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Re: [ESPResSo-users] Bjerrum Length for Explicit Solvent

From: Ulf Schiller
Subject: Re: [ESPResSo-users] Bjerrum Length for Explicit Solvent
Date: Sun, 6 Oct 2013 12:42:13 +0200
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Physics on a Sunday morning :-)

Hello everyone,

On 10/06/2013 08:48 AM, Stefan Kesselheim wrote:
> You say, that the Bjerrum length is the distance where the potential of mean force of two ions in water equals k_B T. > But this would mean, that the Bjerrum length ion (pair) specific. Would that be exactly what we want?

On 10/06/2013 11:43 AM, Stefan Kesselheim wrote:
To make it clear:
In my opinion the Bjerrum length can not be measured, and is not a physical 
quantity. It is a theoretical concept that is used to combine measurements of 
the bulk (!) dielectric permittivity and the temperature of a medium into a 
single quantity that is helpful to keep formulas brief.

Markus' opinion is that the Bjerrum length can be measured: You use to charged 
particles of known charge, hold them in appropriate tweezers (that can be 
tricky though) measure the force as a function of distance, integrate that 
force and where this integrated curve cuts the $k_B T$ line you read of the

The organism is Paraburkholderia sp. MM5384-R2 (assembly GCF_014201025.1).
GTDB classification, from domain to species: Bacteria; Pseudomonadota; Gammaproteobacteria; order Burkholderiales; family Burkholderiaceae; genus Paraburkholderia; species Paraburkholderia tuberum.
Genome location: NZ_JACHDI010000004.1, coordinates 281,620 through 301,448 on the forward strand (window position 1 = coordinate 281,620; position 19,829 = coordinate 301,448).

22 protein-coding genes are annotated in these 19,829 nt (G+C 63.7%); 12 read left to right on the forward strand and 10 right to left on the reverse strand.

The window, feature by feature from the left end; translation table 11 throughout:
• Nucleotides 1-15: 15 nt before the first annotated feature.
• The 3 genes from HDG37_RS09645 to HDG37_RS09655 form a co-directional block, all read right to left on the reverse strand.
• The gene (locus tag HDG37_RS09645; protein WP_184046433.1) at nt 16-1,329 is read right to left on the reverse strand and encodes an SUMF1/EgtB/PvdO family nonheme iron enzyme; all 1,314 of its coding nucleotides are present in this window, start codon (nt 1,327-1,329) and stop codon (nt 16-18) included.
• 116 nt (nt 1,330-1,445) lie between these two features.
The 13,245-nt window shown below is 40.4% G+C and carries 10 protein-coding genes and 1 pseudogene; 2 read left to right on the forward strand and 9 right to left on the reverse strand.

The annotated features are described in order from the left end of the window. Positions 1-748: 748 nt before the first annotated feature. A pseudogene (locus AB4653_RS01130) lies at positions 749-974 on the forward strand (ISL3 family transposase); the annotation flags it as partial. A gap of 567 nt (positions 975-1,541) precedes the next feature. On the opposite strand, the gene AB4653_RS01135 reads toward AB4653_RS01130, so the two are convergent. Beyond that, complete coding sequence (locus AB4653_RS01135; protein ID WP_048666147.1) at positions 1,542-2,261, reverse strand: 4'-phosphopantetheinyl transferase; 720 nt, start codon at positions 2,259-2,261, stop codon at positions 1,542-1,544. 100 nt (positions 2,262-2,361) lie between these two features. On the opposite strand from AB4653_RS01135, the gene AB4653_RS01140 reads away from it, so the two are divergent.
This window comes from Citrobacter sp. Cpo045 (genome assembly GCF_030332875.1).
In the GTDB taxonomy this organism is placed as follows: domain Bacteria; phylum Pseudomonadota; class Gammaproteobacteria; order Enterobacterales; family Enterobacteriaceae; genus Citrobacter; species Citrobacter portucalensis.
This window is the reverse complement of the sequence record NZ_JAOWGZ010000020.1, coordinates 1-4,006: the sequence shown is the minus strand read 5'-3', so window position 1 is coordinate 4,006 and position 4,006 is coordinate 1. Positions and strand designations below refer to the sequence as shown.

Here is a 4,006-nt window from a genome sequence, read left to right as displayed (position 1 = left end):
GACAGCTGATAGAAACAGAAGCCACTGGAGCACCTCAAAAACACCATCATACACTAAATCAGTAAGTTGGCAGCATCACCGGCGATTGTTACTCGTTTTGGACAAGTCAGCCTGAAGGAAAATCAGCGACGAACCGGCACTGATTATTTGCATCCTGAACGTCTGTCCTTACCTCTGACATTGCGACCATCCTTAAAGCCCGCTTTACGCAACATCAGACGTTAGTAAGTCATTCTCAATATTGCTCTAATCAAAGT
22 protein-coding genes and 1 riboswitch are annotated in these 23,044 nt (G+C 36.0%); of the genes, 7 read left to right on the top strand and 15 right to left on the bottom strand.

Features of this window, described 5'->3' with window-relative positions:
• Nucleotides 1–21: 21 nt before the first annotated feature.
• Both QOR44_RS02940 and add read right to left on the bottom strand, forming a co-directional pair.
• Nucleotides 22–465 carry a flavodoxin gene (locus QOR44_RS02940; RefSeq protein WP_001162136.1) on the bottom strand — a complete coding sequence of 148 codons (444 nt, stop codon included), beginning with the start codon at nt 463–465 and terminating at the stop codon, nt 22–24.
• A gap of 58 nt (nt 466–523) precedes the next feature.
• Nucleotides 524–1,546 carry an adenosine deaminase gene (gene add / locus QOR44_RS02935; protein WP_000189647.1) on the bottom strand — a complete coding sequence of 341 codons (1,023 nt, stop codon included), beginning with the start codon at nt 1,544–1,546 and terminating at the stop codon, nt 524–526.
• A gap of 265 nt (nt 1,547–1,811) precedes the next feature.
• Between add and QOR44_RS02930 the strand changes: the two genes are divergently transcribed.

Bjerrum length.

Both definitions are possible, but not compatible. The first is a (bulk) 
material property at a particular temperature, the second is a property of ion 
pairs in a particular medium at a particular temperature.

Again, the Bjerrum length is defined as the distance at which the *electrostatic part* of the interaction energy between two *unit charges* equals the thermal energy. Note that this definition does not mention a dielectric constant. That only comes in when one assumes that the electrostatic energy can be written in a certain form. The definition of the Bjerrum length is independent of medium and ions. And thus it is very physical.

In practice, of course, it may be convenient to use the Bjerrum length to recast Poisson's equation in a certain form. At this point, it becomes more complicated and additional assumptions are needed. But the definition of a physical quantity should not require too many assumptions, and should not depend on how one uses it. Therefore, I prefer to stick to the generally accepted definition.


P.S.: Fun fact: spell checker suggests to replace Bjerrum by Cerebrum.

Dr. Ulf D. Schiller                        Building 04.16, Room 3006
Institute of Complex Systems (ICS-2)       Phone:   +49 2461 61-6144
Forschungszentrum Jülich, Germany          Fax:     +49 2461 61-3180

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